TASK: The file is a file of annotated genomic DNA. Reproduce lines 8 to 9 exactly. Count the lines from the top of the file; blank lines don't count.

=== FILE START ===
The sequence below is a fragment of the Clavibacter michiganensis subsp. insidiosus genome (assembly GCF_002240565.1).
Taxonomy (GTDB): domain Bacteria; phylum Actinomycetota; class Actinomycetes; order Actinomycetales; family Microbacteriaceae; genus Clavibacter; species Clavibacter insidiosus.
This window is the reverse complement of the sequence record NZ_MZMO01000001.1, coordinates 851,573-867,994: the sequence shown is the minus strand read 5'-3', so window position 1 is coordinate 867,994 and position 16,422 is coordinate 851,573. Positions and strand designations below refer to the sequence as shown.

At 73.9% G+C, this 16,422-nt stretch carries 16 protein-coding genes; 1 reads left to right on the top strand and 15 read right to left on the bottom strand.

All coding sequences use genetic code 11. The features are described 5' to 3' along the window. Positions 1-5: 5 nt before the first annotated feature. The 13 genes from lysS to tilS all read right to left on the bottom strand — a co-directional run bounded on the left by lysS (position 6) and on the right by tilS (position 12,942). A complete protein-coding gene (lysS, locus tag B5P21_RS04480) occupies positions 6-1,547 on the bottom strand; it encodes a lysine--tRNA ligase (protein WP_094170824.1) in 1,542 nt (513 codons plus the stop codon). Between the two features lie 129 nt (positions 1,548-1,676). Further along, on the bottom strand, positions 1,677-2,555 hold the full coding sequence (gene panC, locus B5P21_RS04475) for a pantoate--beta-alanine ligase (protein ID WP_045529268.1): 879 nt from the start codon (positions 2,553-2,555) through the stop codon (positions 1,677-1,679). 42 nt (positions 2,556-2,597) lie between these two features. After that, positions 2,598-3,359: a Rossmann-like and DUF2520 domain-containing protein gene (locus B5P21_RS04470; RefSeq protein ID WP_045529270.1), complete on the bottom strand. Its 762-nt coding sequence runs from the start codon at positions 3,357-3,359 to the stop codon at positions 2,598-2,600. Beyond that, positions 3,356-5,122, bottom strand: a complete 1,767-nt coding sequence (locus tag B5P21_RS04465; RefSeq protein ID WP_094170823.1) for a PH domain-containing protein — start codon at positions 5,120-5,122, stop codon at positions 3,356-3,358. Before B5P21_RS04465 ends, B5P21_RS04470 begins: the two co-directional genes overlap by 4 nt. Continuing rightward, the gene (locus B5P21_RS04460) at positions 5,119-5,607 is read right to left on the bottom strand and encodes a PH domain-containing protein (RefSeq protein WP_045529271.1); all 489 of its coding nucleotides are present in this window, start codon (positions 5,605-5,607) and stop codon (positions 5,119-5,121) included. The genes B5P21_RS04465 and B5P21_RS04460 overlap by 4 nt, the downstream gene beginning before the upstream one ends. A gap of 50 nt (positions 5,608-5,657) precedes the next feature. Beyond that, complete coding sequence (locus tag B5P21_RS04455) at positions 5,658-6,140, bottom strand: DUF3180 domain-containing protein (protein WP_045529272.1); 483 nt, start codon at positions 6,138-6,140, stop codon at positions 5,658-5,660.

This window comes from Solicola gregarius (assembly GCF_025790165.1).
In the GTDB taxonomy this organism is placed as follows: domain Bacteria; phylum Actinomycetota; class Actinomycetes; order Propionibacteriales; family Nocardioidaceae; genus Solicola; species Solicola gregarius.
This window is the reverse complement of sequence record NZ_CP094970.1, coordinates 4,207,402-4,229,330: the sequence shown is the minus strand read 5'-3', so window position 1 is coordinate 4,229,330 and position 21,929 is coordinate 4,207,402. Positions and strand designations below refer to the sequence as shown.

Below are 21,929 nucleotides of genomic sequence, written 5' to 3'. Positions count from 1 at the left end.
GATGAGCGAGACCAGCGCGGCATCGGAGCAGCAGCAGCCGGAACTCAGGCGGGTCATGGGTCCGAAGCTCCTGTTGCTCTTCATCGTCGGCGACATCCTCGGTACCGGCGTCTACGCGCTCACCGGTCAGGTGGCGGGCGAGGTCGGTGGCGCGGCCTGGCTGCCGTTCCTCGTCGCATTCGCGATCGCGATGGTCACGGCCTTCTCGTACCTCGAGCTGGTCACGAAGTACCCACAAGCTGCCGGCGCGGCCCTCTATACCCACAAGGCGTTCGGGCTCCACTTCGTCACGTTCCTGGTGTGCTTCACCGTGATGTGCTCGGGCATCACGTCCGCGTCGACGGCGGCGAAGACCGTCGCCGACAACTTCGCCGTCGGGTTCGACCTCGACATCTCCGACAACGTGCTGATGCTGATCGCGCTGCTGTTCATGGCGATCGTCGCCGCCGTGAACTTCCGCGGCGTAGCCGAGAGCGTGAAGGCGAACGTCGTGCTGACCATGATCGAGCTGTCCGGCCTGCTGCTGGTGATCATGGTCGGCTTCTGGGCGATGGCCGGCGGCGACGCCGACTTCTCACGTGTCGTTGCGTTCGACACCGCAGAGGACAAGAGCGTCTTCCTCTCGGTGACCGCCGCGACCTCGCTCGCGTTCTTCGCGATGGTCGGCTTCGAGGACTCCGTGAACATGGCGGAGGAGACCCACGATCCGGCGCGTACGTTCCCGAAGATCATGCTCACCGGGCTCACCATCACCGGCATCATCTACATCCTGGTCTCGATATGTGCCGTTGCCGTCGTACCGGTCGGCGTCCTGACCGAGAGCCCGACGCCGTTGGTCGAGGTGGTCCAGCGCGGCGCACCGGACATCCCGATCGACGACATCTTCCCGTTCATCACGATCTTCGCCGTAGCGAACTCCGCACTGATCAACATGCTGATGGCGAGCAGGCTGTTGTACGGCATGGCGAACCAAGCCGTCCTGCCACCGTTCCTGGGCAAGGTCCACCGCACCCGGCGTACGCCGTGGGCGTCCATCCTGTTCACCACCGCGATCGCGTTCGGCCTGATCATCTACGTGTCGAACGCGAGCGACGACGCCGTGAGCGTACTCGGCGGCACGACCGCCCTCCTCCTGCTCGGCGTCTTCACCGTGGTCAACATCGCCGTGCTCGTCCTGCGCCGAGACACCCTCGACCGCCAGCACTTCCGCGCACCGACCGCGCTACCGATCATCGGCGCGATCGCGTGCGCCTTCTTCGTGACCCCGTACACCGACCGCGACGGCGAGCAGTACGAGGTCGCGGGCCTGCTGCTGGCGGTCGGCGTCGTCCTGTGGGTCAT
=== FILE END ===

This window is the reverse complement of sequence record NZ_CP094970.1, coordinates 4,207,402-4,229,330: the sequence shown is the minus strand read 5'-3', so window position 1 is coordinate 4,229,330 and position 21,929 is coordinate 4,207,402. Positions and strand designations below refer to the sequence as shown.

Below are 21,929 nucleotides of genomic sequence, written 5' to 3'. Positions count from 1 at the left end.